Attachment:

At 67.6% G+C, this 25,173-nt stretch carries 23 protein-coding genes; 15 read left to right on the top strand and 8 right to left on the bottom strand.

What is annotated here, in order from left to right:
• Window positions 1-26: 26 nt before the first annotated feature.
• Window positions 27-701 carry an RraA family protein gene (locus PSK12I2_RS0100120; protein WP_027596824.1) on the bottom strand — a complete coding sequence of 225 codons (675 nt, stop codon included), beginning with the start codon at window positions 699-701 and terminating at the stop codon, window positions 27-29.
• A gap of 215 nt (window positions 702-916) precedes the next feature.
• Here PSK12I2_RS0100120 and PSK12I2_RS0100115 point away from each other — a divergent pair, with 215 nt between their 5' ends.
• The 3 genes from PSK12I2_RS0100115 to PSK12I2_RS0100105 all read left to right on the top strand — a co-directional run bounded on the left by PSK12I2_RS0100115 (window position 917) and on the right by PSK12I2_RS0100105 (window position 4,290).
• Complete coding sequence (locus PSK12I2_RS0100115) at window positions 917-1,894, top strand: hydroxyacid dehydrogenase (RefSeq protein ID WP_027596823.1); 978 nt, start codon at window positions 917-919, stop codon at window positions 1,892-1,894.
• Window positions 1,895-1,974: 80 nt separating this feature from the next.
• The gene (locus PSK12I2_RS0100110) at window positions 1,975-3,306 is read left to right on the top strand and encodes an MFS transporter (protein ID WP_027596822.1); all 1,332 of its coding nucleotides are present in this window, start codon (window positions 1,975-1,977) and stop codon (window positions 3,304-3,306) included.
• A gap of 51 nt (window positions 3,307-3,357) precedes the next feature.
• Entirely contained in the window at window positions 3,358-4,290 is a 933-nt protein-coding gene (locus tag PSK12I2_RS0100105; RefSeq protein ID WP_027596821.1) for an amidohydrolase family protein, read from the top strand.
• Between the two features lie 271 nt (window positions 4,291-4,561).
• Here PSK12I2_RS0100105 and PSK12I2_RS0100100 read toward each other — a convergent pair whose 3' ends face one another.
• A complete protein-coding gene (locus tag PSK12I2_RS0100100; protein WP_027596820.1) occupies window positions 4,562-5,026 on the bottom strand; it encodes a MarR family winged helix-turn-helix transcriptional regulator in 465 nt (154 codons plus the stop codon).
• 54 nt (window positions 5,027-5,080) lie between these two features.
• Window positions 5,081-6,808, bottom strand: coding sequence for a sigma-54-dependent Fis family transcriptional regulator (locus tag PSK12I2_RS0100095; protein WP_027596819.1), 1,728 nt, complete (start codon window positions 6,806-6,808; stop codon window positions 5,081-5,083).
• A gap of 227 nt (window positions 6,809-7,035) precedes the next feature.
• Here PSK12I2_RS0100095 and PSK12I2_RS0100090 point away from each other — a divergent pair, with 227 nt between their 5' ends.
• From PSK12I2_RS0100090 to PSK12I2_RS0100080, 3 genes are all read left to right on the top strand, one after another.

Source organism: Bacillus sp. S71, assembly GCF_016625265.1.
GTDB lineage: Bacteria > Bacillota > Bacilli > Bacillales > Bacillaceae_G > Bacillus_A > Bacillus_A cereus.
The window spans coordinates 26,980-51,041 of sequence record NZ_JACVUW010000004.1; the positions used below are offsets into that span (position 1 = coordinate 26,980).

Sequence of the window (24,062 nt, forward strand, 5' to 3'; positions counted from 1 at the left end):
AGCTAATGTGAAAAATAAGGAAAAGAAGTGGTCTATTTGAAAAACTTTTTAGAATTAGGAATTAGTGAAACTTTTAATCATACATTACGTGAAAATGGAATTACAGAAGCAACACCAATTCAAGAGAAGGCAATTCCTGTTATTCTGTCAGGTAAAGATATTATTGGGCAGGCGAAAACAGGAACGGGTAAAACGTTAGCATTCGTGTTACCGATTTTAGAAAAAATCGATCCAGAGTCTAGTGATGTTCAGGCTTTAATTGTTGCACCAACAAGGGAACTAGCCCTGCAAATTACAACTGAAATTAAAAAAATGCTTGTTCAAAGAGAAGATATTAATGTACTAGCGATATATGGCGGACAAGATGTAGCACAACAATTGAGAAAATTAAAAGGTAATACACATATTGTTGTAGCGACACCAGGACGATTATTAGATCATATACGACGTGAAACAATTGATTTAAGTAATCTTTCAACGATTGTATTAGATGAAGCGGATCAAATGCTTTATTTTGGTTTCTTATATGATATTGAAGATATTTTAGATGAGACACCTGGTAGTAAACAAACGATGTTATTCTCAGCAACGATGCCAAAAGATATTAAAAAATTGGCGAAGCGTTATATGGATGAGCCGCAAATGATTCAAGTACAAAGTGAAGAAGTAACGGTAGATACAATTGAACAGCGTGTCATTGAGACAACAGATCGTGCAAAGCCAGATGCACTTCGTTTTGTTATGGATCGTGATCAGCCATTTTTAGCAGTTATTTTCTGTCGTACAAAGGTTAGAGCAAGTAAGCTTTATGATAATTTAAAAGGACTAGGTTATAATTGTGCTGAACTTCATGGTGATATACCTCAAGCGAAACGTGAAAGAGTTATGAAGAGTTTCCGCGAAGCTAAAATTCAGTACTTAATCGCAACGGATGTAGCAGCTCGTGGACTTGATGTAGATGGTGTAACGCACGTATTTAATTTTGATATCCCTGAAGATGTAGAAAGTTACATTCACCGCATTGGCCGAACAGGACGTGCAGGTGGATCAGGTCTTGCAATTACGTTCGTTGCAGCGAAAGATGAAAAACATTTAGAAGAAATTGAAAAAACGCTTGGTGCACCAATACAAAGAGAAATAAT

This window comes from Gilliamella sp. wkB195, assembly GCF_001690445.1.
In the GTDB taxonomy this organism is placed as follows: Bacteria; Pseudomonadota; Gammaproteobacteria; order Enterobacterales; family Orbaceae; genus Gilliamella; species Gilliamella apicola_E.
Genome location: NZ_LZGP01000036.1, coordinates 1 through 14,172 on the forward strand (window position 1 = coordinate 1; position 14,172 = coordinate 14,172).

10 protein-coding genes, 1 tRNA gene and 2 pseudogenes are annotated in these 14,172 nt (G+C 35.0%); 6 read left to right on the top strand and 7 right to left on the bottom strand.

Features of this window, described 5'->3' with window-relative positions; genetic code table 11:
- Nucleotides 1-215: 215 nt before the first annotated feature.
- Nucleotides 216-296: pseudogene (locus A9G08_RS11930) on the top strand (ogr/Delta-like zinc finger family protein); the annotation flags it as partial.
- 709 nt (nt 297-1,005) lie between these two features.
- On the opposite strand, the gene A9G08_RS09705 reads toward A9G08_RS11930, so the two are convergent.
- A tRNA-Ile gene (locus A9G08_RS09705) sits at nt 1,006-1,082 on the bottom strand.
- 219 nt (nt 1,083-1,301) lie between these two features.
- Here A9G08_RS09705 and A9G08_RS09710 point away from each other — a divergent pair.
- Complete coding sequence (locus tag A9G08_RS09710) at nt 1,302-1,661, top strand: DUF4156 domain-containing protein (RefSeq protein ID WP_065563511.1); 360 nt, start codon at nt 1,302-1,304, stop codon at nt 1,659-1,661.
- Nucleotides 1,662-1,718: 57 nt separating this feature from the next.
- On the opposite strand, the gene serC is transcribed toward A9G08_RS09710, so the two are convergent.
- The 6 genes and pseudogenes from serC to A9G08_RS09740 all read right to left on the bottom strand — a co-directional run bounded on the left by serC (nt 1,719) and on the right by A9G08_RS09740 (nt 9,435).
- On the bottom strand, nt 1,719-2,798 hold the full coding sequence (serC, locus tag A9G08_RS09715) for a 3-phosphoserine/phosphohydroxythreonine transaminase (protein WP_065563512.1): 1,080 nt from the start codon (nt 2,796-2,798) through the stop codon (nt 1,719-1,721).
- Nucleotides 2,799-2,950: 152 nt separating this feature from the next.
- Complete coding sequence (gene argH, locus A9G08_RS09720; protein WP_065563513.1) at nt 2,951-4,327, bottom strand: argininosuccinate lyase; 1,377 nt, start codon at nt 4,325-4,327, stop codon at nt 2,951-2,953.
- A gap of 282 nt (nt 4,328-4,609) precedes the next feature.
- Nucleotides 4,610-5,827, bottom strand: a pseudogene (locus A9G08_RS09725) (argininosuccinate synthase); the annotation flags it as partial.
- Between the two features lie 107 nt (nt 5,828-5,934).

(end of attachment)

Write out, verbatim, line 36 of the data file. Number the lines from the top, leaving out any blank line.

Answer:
- 219 nt (nt 1,083-1,301) lie between these two features.